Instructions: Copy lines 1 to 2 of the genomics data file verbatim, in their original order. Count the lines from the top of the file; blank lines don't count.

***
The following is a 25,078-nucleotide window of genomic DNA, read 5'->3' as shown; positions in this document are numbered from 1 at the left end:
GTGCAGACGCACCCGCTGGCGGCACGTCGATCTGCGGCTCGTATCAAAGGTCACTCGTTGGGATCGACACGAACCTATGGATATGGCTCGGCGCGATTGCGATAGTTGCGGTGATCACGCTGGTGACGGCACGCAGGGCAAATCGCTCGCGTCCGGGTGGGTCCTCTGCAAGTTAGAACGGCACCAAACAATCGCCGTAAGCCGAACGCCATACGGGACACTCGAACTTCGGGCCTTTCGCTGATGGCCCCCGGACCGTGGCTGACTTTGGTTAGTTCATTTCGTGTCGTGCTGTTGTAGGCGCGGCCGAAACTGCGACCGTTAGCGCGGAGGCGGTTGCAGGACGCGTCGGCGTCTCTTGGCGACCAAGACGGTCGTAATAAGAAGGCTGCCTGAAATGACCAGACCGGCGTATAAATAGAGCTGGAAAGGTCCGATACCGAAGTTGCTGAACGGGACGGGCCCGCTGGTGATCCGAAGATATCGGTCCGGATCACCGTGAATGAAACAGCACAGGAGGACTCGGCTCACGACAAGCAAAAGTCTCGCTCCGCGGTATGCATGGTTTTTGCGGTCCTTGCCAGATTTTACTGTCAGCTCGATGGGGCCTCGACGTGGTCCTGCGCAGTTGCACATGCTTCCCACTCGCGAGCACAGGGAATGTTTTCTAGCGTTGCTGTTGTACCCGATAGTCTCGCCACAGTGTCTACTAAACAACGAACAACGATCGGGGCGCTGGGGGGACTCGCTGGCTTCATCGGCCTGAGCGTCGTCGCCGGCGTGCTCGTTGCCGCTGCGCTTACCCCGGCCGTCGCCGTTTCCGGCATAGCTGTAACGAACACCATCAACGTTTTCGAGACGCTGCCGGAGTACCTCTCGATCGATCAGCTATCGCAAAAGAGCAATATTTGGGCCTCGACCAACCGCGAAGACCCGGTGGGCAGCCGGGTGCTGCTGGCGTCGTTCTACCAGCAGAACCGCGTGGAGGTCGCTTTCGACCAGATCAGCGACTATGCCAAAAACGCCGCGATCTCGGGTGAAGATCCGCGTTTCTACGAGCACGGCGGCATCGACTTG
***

The following is a 25,078-nucleotide window of genomic DNA, read 5'->3' as shown; positions in this document are numbered from 1 at the left end:
GTGCAGACGCACCCGCTGGCGGCACGTCGATCTGCGGCTCGTATCAAAGGTCACTCGTTGGGATCGACACGAACCTATGGATATGGCTCGGCGCGATTGCGATAGTTGCGGTGATCACGCTGGTGACGGCACGCAGGGCAAATCGCTCGCGTCCGGGTGGGTCCTCTGCAAGTTAGAACGGCACCAAACAATCGCCGTAAGCCGAACGCCATACGGGACACTCGAACTTCGGGCCTTTCGCTGATGGCCCCCGGACCGTGGCTGACTTTGGTTAGTTCATTTCGTGTCGTGCTGTTGTAGGCGCGGCCGAAACTGCGACCGTTAGCGCGGAGGCGGTTGCAGGACGCGTCGGCGTCTCTTGGCGACCAAGACGGTCGTAATAAGAAGGCTGCCTGAAATGACCAGACCGGCGTATAAATAGAGCTGGAAAGGTCCGATACCGAAGTTGCTGAACGGGACGGGCCCGCTGGTGATCCGAAGATATCGGTCCGGATCACCGTGAATGAAACAGCACAGGAGGACTCGGCTCACGACAAGCAAAAGTCTCGCTCCGCGGTATGCATGGTTTTTGCGGTCCTTGCCAGATTTTACTGTCAGCTCGATGGGGCCTCGACGTGGTCCTGCGCAGTTGCACATGCTTCCCACTCGCGAGCACAGGGAATGTTTTCTAGCGTTGCTGTTGTACCCGATAGTCTCGCCACAGTGTCTACTAAACAACGAACAACGATCGGGGCGCTGGGGGGACTCGCTGGCTTCATCGGCCTGAGCGTCGTCGCCGGCGTGCTCGTTGCCGCTGCGCTTACCCCGGCCGTCGCCGTTTCCGGCATAGCTGTAACGAACACCATCAACGTTTTCGAGACGCTGCCGGAGTACCTCTCGATCGATCAGCTATCGCAAAAGAGCAATATTTGGGCCTCGACCAACCGCGAAGACCCGGTGGGCAGCCGGGTGCTGCTGGCGTCGTTCTACCAGCAGAACCGCGTGGAGGTCGCTTTCGACCAGATCAGCGACTATGCCAAAAACGCCGCGATCTCGGGTGAAGATCCGCGTTTCTACGAGCACGGCGGCATCGACTTG